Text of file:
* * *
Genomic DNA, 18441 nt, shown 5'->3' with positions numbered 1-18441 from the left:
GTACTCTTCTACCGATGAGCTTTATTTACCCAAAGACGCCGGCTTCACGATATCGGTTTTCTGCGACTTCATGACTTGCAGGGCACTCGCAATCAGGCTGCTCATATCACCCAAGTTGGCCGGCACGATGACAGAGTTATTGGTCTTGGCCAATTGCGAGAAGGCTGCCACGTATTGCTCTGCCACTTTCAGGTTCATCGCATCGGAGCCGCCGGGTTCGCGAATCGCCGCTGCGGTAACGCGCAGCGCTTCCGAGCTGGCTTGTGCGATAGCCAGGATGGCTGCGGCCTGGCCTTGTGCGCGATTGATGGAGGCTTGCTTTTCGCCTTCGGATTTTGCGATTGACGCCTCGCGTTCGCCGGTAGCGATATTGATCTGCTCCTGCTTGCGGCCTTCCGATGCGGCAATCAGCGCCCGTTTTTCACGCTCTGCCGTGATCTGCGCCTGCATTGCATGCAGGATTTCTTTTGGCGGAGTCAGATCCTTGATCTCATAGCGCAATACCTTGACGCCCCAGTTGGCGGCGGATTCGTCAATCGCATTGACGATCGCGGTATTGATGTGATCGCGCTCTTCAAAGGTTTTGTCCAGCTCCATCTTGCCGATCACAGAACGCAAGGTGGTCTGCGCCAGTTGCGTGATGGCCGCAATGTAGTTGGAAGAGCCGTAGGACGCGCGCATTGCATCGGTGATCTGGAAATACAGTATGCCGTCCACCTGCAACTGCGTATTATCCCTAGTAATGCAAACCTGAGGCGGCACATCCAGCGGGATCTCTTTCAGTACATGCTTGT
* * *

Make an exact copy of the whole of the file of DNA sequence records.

Genomic DNA, 18441 nt, shown 5'->3' with positions numbered 1-18441 from the left:
GTACTCTTCTACCGATGAGCTTTATTTACCCAAAGACGCCGGCTTCACGATATCGGTTTTCTGCGACTTCATGACTTGCAGGGCACTCGCAATCAGGCTGCTCATATCACCCAAGTTGGCCGGCACGATGACAGAGTTATTGGTCTTGGCCAATTGCGAGAAGGCTGCCACGTATTGCTCTGCCACTTTCAGGTTCATCGCATCGGAGCCGCCGGGTTCGCGAATCGCCGCTGCGGTAACGCGCAGCGCTTCCGAGCTGGCTTGTGCGATAGCCAGGATGGCTGCGGCCTGGCCTTGTGCGCGATTGATGGAGGCTTGCTTTTCGCCTTCGGATTTTGCGATTGACGCCTCGCGTTCGCCGGTAGCGATATTGATCTGCTCCTGCTTGCGGCCTTCCGATGCGGCAATCAGCGCCCGTTTTTCACGCTCTGCCGTGATCTGCGCCTGCATTGCATGCAGGATTTCTTTTGGCGGAGTCAGATCCTTGATCTCATAGCGCAATACCTTGACGCCCCAGTTGGCGGCGGATTCGTCAATCGCATTGACGATCGCGGTATTGATGTGATCGCGCTCTTCAAAGGTTTTGTCCAGCTCCATCTTGCCGATCACAGAACGCAAGGTGGTCTGCGCCAGTTGCGTGATGGCCGCAATGTAGTTGGAAGAGCCGTAGGACGCGCGCATTGCATCGGTGATCTGGAAATACAGTATGCCGTCCACCTGCAACTGCGTATTATCCCTAGTAATGCAAACCTGAGGCGGCACATCCAGCGGGATCTCTTTCAGTACATGCTTGT